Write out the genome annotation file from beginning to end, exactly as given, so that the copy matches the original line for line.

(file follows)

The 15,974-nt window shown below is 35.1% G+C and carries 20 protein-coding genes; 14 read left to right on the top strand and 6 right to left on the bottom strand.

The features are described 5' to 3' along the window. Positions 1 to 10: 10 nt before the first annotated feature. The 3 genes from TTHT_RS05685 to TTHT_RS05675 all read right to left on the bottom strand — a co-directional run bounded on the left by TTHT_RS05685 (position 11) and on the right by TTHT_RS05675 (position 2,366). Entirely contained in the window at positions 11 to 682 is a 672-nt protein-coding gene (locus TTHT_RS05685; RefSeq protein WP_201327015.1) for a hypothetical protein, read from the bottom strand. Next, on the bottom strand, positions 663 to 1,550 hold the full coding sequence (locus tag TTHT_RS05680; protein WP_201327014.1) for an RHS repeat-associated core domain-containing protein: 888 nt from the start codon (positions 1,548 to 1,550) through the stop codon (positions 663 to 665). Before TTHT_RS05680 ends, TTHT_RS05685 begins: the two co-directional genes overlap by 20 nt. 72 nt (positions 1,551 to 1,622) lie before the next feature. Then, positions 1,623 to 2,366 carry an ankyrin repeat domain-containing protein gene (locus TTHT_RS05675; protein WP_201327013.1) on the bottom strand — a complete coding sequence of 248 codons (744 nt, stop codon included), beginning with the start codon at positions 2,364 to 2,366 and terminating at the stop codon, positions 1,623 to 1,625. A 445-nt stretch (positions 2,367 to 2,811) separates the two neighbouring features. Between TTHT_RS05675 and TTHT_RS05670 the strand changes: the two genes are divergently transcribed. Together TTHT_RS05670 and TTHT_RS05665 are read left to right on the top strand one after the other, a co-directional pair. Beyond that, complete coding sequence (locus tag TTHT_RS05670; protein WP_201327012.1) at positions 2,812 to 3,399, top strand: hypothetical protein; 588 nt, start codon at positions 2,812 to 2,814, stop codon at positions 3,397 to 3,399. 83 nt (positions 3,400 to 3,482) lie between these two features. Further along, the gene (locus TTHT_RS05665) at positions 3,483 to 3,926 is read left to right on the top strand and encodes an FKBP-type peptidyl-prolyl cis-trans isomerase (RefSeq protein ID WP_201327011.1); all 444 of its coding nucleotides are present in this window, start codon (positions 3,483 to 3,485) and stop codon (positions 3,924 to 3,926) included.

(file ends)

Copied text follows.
The 15,974-nt window shown below is 35.1% G+C and carries 20 protein-coding genes; 14 read left to right on the top strand and 6 right to left on the bottom strand.

The features are described 5' to 3' along the window. Positions 1 to 10: 10 nt before the first annotated feature. The 3 genes from TTHT_RS05685 to TTHT_RS05675 all read right to left on the bottom strand — a co-directional run bounded on the left by TTHT_RS05685 (position 11) and on the right by TTHT_RS05675 (position 2,366). Entirely contained in the window at positions 11 to 682 is a 672-nt protein-coding gene (locus TTHT_RS05685; RefSeq protein WP_201327015.1) for a hypothetical protein, read from the bottom strand. Next, on the bottom strand, positions 663 to 1,550 hold the full coding sequence (locus tag TTHT_RS05680; protein WP_201327014.1) for an RHS repeat-associated core domain-containing protein: 888 nt from the start codon (positions 1,548 to 1,550) through the stop codon (positions 663 to 665). Before TTHT_RS05680 ends, TTHT_RS05685 begins: the two co-directional genes overlap by 20 nt. 72 nt (positions 1,551 to 1,622) lie before the next feature. Then, positions 1,623 to 2,366 carry an ankyrin repeat domain-containing protein gene (locus TTHT_RS05675; protein WP_201327013.1) on the bottom strand — a complete coding sequence of 248 codons (744 nt, stop codon included), beginning with the start codon at positions 2,364 to 2,366 and terminating at the stop codon, positions 1,623 to 1,625. A 445-nt stretch (positions 2,367 to 2,811) separates the two neighbouring features. Between TTHT_RS05675 and TTHT_RS05670 the strand changes: the two genes are divergently transcribed. Together TTHT_RS05670 and TTHT_RS05665 are read left to right on the top strand one after the other, a co-directional pair. Beyond that, complete coding sequence (locus tag TTHT_RS05670; protein WP_201327012.1) at positions 2,812 to 3,399, top strand: hypothetical protein; 588 nt, start codon at positions 2,812 to 2,814, stop codon at positions 3,397 to 3,399. 83 nt (positions 3,400 to 3,482) lie between these two features. Further along, the gene (locus TTHT_RS05665) at positions 3,483 to 3,926 is read left to right on the top strand and encodes an FKBP-type peptidyl-prolyl cis-trans isomerase (RefSeq protein ID WP_201327011.1); all 444 of its coding nucleotides are present in this window, start codon (positions 3,483 to 3,485) and stop codon (positions 3,924 to 3,926) included.